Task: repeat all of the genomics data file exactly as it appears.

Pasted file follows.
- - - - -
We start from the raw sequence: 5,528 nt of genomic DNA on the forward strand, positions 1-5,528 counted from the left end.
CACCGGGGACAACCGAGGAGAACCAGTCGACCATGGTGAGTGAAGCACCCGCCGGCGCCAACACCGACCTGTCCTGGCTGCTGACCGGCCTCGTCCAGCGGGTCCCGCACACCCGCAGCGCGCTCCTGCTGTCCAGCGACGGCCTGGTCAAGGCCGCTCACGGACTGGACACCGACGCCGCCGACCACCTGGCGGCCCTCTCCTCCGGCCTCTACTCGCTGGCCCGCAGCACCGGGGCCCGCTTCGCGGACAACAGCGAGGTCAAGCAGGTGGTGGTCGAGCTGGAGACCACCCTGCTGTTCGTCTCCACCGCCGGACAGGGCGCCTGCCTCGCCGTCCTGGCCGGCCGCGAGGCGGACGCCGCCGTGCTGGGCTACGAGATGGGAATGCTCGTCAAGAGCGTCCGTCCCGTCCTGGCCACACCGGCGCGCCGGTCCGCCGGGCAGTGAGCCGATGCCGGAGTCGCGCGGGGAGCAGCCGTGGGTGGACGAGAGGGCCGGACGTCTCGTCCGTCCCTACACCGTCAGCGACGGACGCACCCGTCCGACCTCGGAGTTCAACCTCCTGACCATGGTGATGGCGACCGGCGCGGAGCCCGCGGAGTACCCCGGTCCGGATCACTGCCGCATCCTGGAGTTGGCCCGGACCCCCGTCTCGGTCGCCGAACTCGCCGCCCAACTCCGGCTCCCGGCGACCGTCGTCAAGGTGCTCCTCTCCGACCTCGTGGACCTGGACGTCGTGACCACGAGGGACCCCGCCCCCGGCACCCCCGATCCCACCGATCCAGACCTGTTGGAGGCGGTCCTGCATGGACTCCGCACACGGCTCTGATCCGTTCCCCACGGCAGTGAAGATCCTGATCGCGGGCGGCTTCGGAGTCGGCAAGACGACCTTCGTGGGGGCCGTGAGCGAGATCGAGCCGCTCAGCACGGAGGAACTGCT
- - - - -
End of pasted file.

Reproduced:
We start from the raw sequence: 5,528 nt of genomic DNA on the forward strand, positions 1-5,528 counted from the left end.
CACCGGGGACAACCGAGGAGAACCAGTCGACCATGGTGAGTGAAGCACCCGCCGGCGCCAACACCGACCTGTCCTGGCTGCTGACCGGCCTCGTCCAGCGGGTCCCGCACACCCGCAGCGCGCTCCTGCTGTCCAGCGACGGCCTGGTCAAGGCCGCTCACGGACTGGACACCGACGCCGCCGACCACCTGGCGGCCCTCTCCTCCGGCCTCTACTCGCTGGCCCGCAGCACCGGGGCCCGCTTCGCGGACAACAGCGAGGTCAAGCAGGTGGTGGTCGAGCTGGAGACCACCCTGCTGTTCGTCTCCACCGCCGGACAGGGCGCCTGCCTCGCCGTCCTGGCCGGCCGCGAGGCGGACGCCGCCGTGCTGGGCTACGAGATGGGAATGCTCGTCAAGAGCGTCCGTCCCGTCCTGGCCACACCGGCGCGCCGGTCCGCCGGGCAGTGAGCCGATGCCGGAGTCGCGCGGGGAGCAGCCGTGGGTGGACGAGAGGGCCGGACGTCTCGTCCGTCCCTACACCGTCAGCGACGGACGCACCCGTCCGACCTCGGAGTTCAACCTCCTGACCATGGTGATGGCGACCGGCGCGGAGCCCGCGGAGTACCCCGGTCCGGATCACTGCCGCATCCTGGAGTTGGCCCGGACCCCCGTCTCGGTCGCCGAACTCGCCGCCCAACTCCGGCTCCCGGCGACCGTCGTCAAGGTGCTCCTCTCCGACCTCGTGGACCTGGACGTCGTGACCACGAGGGACCCCGCCCCCGGCACCCCCGATCCCACCGATCCAGACCTGTTGGAGGCGGTCCTGCATGGACTCCGCACACGGCTCTGATCCGTTCCCCACGGCAGTGAAGATCCTGATCGCGGGCGGCTTCGGAGTCGGCAAGACGACCTTCGTGGGGGCCGTGAGCGAGATCGAGCCGCTCAGCACGGAGGAACTGCT